Stan Jastrzebski

News Director

Stan Jastrzebski has spent a career in radio, with postings as News Director of NPR member stations WFSU in Tallahassee, Fla. and WFIU in Bloomington, Ind., and time as a reporter at WGN Radio in Chicago and WIBC Radio in Indianapolis. 

Stan holds a master’s degree in broadcast journalism from Northwestern University and has won awards from the Society of Professional Journalists, the Associated Press, Public Radio News Directors Incorporated, the Radio Television Digital News Association and the Indiana Broadcasters Association. 

He spends his time away from the newsroom with his wife and daughter and enjoys board games, tennis and trivia competitions.

City of Frankfort

The City of Frankfort has attracted some large employers in recent years, but still struggles to find college-educated employees to fill high-wage jobs.

So the city is taking a page out of the book of another Indiana municipality and offering grants to people who want to buy homes in the city.

On this week’s Ask The Mayor, we talk with Frankfort’s Chris McBarnes about whether the city can find the cash to increase the grant amounts and whether the city budget should even be used in such a way, when there’s little cash to spare anyhow.

Stan Jastrzebski / WBAA News

In this week’s elections in Tippecanoe County, Democrats fielded a candidate in just two of the seven countywide races. It’s the continuation of a trend of apathy from the party in recent years.

This week on WBAA’s Ask The Mayor, we talk with the highest-ranking Democrat in the county – Lafayette Mayor Tony Roswarski – about what that dearth of participation means for his party – especially in a year where Democrats were supposed to be energized.

Stan Jastrzebski / WBAA News

The Tippecanoe County Election Board Tuesday found a procedural way to release itself from investigating admittedly illegal cell phone use by Republican sheriff candidate Jason Dombkowski.

Dombkowski has paid the City of West Lafayette back for using his city-issued cell phone for duties not related to his job as police chief, but instead to his run for political office.

But despite that admission, Board chair Randy Vonderheide made it clear he considers the issue closed.

City of West Lafayette

West Lafayette Mayor John Dennis is in a unique position to comment on an increasingly chippy Tippecanoe County sheriff’s race. He’s served on a police force with incumbent Barry Richard and is currently the boss of Richard’s leading challenger, Jason Dombkowski.

Stan Jastrzebski / WBAA News

Credit Crawfordsville residents for trying to improve safety in a number of ways – even if there may be pushback.

In the wake of recent mass shootings, the city’s police department will oversee a church gun buyback event this weekend. But is the city prepared for possible protests?

The reconstituted human rights commission has begun to meet, but what issues are they addressing first?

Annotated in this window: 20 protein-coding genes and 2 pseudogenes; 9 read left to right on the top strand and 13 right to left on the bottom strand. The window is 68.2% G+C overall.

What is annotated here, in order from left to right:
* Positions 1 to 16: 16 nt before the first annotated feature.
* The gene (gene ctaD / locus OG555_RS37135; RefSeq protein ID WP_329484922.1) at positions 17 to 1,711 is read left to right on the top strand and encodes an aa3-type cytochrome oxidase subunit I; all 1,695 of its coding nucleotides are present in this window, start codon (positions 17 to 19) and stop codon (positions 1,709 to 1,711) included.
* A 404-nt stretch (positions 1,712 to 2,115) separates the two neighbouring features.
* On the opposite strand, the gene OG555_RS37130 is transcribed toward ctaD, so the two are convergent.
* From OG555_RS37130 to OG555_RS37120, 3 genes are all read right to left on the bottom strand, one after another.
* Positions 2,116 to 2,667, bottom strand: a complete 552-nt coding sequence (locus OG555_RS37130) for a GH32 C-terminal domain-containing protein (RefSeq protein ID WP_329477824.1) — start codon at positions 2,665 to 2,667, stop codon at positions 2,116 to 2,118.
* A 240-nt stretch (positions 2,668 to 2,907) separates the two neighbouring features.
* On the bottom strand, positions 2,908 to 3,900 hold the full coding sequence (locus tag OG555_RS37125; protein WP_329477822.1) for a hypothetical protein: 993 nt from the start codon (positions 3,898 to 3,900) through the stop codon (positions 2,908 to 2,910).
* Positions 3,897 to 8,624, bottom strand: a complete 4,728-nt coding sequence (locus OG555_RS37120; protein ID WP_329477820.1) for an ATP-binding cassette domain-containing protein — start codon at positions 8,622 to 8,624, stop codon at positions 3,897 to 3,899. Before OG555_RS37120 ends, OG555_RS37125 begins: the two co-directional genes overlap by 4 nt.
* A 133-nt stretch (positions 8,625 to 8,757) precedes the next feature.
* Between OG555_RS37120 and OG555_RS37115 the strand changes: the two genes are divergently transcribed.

And, like Lafayette, the city has established a bicycle and pedestrian committee to focus on the safety of those not in cars.  But how to balance who rules the road?

Jae Lee / WBAA News

Shortly after we taped this month’s conversation with Purdue President Mitch Daniels, the school’s trustees announced he would stay on as president until at least 2021, with year-to-year contracts after his current deal ends.

As you’ll hear, the president didn’t let on during our discussion that the new contract was in the works, but he does say some interesting things about whether it’ll be him or his successor who ends the school’s tuition freeze.

City of Frankfort

As development along Interstate 65 becomes a topic in Clinton County elections this year, Frankfort Mayor Chris McBarnes finds himself between a highway and a hard place.

On the one hand, he had to forego his plan to annex land from the city limits out to I-65. On the other, he watched county officials begin to develop land near the State Road 28 interchange and now hears county commissioner candidates ask his city to extend its utilities westward to serve those new investments.

Purdue University

Purdue University’s trustees have extended President Mitch Daniels’ contract – but for how long is uncertain.

Starting in the 2021 fiscal year, Daniels will be on a year-to-year deal, with his compensation slated to stay at 2020 levels.

That includes a $300,000 “retention bonus” for each year he stays president.

Trustee Sonny Beck proposed the idea of continuing to increase Daniels’ annual bonus -- he’s currently in the third year of a five-year deal that will net him an extra $1 million in salary.

Stan Jastrzebski / WBAA News

If there’s one thing we here at WBAA want you to know about Ask The Mayor, it’s this: when you have a question, ask it!

On this week’s conversation with Lafayette Mayor Tony Roswarski, one of our youngest question-askers ever – just 12 years old – engages the mayor on a public policy question that the cities of Lafayette and West Lafayette have decided differently.

Pictures of Money / https://www.flickr.com/photos/pictures-of-money/

A tuition freeze started by Purdue University president Mitch Daniels when he entered his current office could now extend until he steps down.

Purdue officials Thursday announced plans to hold tuition at 2012 levels through the end of the 2019-2020 school year – the same time Daniels’ contract as president runs out.

Daniels has long said he doesn’t think the school can continue the freeze indefinitely, and there had been speculation whether he would be the person to end it before his expected retirement from the school.

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